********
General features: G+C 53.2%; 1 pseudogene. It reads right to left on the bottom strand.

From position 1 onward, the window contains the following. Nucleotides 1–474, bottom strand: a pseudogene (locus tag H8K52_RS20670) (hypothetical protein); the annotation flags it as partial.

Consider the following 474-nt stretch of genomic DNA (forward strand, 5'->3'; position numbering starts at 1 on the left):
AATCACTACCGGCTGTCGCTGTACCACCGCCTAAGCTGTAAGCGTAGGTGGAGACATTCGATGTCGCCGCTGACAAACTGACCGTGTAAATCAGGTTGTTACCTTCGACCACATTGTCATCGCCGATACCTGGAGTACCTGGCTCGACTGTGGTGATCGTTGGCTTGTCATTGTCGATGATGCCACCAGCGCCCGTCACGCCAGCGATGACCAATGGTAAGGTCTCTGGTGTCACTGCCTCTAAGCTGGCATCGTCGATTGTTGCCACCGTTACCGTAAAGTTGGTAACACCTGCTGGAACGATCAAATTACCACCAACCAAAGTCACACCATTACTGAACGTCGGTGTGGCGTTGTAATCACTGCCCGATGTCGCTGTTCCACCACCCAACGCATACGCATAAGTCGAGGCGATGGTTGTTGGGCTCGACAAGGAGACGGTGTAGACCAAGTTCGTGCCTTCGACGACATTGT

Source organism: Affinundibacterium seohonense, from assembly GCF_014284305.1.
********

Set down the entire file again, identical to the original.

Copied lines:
General features: G+C 53.2%; 1 pseudogene. It reads right to left on the bottom strand.

From position 1 onward, the window contains the following. Nucleotides 1–474, bottom strand: a pseudogene (locus tag H8K52_RS20670) (hypothetical protein); the annotation flags it as partial.

Consider the following 474-nt stretch of genomic DNA (forward strand, 5'->3'; position numbering starts at 1 on the left):
AATCACTACCGGCTGTCGCTGTACCACCGCCTAAGCTGTAAGCGTAGGTGGAGACATTCGATGTCGCCGCTGACAAACTGACCGTGTAAATCAGGTTGTTACCTTCGACCACATTGTCATCGCCGATACCTGGAGTACCTGGCTCGACTGTGGTGATCGTTGGCTTGTCATTGTCGATGATGCCACCAGCGCCCGTCACGCCAGCGATGACCAATGGTAAGGTCTCTGGTGTCACTGCCTCTAAGCTGGCATCGTCGATTGTTGCCACCGTTACCGTAAAGTTGGTAACACCTGCTGGAACGATCAAATTACCACCAACCAAAGTCACACCATTACTGAACGTCGGTGTGGCGTTGTAATCACTGCCCGATGTCGCTGTTCCACCACCCAACGCATACGCATAAGTCGAGGCGATGGTTGTTGGGCTCGACAAGGAGACGGTGTAGACCAAGTTCGTGCCTTCGACGACATTGT

Source organism: Affinundibacterium seohonense, from assembly GCF_014284305.1.